Slouched over an unsatisfying bowl of Healthy Choice popcorn, my roomie and I were half-heartedly keeping up a conversation about the same things we always talk about-work, boys, bills, roommates, what we ate and if we went to the gym, and the desire to get away from the predictability of it all. Suddenly the thought of another weekend here was too much to bear. We had to escape.
San Diego was proclaimed our destination; the mere act of choosing an end point lifted our spirits. Our eyes gleamed with anticipation of reunions with high school buddies and long-lost crushes and the thrill of a new town, and trying to decide how many outfits a 48-hour trip demanded.
We hit the 101 with the sunroof open, the perfect road-trip playlist blaring, and a full tank of gas; giggling at the magic of being young and single with no real commitments. Rays of sunlight warmed my face, my toes curled up on the dash, my arm out the window trying to catch and turn the wind-it was awesome.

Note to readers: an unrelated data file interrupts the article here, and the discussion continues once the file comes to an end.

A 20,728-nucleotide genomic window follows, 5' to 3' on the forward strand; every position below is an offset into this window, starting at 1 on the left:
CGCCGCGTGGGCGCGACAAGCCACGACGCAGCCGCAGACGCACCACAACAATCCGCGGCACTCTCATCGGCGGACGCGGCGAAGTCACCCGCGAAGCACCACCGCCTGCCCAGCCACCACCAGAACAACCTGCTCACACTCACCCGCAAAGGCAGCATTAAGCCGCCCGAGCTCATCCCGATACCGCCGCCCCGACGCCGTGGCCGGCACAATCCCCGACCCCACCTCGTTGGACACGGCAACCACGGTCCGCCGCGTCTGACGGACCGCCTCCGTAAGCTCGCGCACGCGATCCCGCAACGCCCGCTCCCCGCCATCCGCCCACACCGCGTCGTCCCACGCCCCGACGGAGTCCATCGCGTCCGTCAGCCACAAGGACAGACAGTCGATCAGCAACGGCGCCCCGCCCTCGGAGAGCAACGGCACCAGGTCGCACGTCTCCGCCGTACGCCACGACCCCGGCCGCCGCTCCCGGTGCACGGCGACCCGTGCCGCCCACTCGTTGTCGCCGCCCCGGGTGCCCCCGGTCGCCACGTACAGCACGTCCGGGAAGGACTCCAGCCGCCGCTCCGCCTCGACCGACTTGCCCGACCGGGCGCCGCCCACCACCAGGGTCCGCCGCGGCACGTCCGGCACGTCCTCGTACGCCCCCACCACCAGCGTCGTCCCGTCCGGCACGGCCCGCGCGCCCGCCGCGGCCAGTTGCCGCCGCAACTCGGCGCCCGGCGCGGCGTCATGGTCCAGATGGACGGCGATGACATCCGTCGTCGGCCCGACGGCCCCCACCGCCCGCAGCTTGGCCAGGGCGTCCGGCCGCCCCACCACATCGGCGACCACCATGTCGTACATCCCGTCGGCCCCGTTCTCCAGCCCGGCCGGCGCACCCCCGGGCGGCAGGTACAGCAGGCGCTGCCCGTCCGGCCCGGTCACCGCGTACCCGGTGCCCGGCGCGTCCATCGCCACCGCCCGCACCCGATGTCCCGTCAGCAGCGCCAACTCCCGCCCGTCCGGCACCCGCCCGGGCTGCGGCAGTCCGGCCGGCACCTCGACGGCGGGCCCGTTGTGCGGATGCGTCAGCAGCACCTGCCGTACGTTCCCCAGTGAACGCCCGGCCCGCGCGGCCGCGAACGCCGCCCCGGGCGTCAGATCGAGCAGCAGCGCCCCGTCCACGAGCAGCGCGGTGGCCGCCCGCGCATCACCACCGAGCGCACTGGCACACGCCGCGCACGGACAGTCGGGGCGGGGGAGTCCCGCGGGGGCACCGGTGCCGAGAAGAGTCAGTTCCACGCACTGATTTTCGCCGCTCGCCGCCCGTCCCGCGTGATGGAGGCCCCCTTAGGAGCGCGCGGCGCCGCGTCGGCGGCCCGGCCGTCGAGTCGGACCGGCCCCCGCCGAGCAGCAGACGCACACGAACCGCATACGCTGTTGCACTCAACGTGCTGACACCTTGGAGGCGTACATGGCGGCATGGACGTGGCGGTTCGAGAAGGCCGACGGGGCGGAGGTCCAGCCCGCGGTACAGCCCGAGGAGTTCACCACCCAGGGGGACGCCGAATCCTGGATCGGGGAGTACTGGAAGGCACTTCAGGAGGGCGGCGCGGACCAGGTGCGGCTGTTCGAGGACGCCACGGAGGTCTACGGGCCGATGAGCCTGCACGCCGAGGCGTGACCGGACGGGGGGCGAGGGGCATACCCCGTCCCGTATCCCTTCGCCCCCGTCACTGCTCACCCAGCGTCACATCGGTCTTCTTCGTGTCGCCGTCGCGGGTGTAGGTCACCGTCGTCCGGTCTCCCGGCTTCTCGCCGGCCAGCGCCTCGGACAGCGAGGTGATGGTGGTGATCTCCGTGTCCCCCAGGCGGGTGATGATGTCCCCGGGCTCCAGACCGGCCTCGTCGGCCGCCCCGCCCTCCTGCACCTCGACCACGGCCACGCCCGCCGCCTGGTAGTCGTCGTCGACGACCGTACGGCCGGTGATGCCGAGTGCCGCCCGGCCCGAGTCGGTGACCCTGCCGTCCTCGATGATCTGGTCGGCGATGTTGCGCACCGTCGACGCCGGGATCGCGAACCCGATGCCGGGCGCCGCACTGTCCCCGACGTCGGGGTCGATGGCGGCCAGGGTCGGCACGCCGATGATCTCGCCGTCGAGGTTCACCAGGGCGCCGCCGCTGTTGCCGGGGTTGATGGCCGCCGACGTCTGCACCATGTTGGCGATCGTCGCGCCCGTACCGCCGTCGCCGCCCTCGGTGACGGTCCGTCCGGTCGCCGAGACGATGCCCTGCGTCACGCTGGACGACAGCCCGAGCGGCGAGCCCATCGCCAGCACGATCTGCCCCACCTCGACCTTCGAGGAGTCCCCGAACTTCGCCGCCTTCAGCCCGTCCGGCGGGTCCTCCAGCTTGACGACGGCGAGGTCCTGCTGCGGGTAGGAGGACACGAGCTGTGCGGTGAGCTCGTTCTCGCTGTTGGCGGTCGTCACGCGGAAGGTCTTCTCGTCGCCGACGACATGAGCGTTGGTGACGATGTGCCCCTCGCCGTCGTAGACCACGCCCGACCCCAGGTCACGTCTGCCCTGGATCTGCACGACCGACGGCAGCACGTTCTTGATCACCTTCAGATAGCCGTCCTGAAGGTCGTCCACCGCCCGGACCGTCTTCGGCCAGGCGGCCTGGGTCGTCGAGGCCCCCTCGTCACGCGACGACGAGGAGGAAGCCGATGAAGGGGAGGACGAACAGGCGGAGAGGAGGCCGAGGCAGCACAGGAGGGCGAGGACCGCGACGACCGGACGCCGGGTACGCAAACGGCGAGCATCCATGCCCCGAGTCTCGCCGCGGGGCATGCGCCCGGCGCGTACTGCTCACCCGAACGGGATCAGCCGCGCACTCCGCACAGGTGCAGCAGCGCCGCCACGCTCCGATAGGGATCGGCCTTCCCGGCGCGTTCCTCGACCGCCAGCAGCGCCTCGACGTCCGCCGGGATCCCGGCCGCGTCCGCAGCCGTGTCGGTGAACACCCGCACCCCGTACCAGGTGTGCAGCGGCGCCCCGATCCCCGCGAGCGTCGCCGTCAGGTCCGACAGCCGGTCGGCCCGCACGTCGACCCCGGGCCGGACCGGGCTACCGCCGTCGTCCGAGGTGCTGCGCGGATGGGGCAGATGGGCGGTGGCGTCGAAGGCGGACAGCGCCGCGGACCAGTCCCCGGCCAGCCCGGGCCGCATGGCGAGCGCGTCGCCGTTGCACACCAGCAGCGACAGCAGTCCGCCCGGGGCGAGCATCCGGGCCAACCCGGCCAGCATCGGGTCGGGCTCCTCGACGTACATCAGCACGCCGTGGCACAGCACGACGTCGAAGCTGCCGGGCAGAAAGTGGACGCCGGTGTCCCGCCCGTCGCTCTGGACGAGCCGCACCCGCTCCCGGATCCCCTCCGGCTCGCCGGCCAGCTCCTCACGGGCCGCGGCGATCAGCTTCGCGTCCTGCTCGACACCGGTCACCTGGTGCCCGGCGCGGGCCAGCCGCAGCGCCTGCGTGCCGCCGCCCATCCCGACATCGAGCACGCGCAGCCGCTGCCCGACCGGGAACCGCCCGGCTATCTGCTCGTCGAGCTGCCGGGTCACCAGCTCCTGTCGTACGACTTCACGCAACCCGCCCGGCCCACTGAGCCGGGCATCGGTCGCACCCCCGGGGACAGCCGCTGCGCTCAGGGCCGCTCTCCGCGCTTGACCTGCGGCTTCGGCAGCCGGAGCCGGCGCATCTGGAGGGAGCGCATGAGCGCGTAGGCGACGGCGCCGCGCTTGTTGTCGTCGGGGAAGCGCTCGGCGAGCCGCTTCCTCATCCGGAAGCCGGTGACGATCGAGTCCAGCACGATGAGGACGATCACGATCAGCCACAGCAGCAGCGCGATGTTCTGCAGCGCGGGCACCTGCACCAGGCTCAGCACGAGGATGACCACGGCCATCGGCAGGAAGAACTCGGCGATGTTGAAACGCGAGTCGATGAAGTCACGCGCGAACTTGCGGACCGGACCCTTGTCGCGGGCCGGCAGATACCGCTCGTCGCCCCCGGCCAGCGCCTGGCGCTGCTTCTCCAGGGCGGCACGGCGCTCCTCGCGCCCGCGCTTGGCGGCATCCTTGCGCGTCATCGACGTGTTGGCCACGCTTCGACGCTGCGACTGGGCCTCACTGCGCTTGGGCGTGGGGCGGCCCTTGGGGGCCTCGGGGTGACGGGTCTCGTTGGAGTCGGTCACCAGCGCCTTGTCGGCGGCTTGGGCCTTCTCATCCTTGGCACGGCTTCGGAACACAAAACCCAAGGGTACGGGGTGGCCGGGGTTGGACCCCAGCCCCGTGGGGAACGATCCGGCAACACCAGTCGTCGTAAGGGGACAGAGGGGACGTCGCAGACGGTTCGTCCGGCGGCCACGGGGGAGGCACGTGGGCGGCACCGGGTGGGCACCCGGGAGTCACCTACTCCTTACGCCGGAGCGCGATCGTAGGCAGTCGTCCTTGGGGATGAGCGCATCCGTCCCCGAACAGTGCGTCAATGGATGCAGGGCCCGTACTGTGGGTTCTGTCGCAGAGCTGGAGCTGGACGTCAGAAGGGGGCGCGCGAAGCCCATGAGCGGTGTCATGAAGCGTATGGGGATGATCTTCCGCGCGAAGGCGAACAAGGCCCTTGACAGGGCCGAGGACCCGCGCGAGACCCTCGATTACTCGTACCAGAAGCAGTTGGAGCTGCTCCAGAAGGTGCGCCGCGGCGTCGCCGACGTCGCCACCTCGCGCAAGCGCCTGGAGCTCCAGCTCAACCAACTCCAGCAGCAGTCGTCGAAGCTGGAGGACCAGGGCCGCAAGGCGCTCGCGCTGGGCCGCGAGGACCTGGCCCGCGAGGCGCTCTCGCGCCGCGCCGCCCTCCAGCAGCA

When the traffic and need for a bathroom became overwhelming, we stopped for a snack, conveniently next to a party supply palace. We wandered up and down the aisles buying anything that caught our fancy-lollipops, mardi gras beads, and a marker we used to write “San Diego or Bust!” on the car windows.
San Diego was everything we’d wanted-new beaches, boys, and bars. But after the initial excitement wore off, we realized it was all the same things we loved about Santa Barbara, except more crowded, with less chances of running into a face-better yet, a bartender-we knew.
As we arrived back home, hauling our suitcases (of mostly unworn clothing) up the stairs, I realized the best, and most important part of the trip, I’d spent laughing and singing with my roommate, just driving down the highway. George Moore said “A (wo)man travels the world in search of what (s)he needs, and returns home to find it.” I may think I’m over it every once in a while, and plan a dramatic exit, but I’m happy my stars always lead me back home to Santa Barbara.